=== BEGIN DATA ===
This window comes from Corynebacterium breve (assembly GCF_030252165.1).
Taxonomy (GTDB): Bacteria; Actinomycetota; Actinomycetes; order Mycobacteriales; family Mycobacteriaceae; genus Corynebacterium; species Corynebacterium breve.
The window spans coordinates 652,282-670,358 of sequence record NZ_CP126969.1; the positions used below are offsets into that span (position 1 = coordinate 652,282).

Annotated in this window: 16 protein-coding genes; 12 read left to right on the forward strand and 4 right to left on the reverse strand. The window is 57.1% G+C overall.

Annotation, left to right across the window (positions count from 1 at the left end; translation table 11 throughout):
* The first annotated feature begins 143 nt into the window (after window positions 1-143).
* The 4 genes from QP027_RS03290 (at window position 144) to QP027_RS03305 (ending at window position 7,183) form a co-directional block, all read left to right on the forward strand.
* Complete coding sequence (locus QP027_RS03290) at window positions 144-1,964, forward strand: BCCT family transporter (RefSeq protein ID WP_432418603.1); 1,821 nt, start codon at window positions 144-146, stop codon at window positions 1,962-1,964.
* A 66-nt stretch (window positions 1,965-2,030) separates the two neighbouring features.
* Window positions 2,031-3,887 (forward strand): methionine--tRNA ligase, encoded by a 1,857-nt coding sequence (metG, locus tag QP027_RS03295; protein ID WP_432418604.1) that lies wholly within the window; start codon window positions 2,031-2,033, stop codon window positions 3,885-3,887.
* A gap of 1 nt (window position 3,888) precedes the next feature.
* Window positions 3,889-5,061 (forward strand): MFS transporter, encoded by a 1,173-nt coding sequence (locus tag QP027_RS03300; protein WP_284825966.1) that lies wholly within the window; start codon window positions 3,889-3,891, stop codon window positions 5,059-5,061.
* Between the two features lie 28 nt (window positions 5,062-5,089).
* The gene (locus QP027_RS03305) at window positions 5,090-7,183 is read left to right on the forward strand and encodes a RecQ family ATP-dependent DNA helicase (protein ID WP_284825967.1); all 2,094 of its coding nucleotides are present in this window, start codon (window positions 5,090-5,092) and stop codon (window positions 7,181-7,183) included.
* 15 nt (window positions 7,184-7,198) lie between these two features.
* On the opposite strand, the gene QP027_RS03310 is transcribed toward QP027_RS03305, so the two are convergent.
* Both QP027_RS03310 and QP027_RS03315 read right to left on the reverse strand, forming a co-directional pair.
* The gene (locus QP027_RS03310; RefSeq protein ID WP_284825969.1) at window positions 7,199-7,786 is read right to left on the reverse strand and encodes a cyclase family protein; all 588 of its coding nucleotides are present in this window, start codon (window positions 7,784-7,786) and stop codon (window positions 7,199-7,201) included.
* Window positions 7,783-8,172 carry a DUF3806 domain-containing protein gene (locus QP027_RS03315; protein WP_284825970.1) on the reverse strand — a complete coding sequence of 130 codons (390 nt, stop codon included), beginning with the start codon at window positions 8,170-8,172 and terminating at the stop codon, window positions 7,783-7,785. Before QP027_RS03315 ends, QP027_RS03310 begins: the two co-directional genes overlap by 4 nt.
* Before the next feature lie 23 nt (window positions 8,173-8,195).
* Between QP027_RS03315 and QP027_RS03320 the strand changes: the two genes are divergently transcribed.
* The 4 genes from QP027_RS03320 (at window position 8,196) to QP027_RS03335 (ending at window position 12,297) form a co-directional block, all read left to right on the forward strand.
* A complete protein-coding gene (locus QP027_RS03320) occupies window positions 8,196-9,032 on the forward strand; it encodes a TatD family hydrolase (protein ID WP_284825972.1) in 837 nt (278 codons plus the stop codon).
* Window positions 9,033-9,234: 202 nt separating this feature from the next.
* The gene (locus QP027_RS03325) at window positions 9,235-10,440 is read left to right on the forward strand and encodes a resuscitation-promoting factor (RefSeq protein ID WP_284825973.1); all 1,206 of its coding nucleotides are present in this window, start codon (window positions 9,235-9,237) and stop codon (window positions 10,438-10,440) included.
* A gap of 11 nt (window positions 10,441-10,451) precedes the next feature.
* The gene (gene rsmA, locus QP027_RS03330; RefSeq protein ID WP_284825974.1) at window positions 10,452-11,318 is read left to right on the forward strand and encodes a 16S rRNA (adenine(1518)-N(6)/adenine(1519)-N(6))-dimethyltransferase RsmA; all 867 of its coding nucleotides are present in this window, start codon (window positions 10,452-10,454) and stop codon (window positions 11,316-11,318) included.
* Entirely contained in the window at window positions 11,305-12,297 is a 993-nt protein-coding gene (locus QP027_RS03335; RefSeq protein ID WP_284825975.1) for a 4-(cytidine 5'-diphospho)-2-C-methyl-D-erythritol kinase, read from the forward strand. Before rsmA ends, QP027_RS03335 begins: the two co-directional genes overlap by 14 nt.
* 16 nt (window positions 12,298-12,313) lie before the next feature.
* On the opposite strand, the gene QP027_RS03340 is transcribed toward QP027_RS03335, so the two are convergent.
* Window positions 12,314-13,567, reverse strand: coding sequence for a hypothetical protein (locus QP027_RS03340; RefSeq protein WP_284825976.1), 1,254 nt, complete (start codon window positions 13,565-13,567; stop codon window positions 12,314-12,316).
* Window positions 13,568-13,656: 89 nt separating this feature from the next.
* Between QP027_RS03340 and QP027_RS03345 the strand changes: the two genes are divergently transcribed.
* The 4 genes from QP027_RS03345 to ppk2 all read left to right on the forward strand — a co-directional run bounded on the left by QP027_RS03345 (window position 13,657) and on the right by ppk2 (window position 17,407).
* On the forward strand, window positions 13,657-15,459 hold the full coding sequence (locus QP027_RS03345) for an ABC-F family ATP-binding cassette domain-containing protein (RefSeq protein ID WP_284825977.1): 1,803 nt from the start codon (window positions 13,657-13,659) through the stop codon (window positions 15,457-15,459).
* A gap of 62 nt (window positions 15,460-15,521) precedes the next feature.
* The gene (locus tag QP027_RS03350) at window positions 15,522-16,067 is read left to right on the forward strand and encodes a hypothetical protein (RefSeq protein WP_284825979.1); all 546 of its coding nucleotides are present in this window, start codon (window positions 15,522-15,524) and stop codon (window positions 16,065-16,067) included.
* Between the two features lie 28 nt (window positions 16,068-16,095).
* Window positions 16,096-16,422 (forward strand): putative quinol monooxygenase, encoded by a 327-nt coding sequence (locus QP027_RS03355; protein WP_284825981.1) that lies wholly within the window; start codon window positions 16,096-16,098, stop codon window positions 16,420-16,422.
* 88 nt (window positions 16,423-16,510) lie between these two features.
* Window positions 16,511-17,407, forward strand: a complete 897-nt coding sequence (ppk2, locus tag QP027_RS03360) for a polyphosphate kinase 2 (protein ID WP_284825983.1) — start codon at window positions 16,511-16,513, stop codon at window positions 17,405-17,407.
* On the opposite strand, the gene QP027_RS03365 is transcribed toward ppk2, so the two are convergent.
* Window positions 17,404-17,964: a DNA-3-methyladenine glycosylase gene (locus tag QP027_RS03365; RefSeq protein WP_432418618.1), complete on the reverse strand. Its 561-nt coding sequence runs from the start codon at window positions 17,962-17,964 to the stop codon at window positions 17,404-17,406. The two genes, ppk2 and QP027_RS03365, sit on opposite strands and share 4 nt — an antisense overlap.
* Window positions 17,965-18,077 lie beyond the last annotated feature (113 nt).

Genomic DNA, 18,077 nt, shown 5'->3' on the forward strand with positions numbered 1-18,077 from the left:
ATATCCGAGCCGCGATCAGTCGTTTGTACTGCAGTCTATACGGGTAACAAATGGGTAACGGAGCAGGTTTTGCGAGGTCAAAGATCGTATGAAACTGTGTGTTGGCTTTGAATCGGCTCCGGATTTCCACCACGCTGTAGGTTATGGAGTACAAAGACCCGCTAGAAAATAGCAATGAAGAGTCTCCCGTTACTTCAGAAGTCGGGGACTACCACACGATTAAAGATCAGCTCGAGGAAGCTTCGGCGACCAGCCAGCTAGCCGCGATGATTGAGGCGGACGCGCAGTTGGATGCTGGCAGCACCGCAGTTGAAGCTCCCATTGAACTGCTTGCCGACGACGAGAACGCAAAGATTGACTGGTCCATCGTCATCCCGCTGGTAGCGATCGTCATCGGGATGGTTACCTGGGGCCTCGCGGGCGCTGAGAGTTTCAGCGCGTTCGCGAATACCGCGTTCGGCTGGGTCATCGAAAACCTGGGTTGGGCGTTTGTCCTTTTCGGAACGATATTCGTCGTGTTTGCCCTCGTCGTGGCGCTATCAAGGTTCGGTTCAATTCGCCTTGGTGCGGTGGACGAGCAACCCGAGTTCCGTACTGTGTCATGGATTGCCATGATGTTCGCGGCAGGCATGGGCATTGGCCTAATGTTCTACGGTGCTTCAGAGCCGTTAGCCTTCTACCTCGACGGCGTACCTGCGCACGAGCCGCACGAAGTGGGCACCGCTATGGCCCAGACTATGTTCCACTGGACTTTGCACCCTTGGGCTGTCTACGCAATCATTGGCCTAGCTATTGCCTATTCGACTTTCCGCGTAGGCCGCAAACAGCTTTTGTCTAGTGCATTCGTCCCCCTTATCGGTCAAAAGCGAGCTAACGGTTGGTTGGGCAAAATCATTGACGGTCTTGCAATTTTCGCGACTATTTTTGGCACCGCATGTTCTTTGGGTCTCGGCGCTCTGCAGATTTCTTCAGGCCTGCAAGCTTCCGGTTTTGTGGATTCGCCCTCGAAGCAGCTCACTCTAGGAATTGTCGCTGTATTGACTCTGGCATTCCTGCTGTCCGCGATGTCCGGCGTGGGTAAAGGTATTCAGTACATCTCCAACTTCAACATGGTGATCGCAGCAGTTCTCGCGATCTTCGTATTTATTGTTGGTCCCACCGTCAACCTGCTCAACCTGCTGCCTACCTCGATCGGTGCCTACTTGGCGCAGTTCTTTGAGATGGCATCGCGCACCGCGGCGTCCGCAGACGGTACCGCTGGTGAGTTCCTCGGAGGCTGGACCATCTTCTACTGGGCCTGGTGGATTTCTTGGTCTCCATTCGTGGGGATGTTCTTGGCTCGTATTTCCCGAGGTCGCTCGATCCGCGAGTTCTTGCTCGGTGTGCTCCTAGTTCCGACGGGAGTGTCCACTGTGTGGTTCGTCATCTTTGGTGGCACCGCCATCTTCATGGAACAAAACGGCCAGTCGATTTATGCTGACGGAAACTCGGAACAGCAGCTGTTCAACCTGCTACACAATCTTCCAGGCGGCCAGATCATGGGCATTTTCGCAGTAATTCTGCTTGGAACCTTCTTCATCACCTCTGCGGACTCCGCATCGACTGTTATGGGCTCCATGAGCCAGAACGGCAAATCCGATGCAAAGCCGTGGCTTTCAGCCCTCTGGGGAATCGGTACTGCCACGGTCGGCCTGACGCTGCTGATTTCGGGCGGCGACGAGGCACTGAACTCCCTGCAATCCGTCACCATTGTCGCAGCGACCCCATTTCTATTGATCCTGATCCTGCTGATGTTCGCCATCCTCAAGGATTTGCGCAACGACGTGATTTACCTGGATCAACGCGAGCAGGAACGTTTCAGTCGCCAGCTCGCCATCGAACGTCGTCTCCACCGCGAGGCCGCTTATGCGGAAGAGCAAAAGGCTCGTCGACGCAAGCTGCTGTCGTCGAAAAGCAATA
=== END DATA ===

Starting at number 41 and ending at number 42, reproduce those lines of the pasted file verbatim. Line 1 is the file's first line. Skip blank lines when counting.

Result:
* Window positions 16,511-17,407, forward strand: a complete 897-nt coding sequence (ppk2, locus tag QP027_RS03360) for a polyphosphate kinase 2 (protein ID WP_284825983.1) — start codon at window positions 16,511-16,513, stop codon at window positions 17,405-17,407.
* On the opposite strand, the gene QP027_RS03365 is transcribed toward ppk2, so the two are convergent.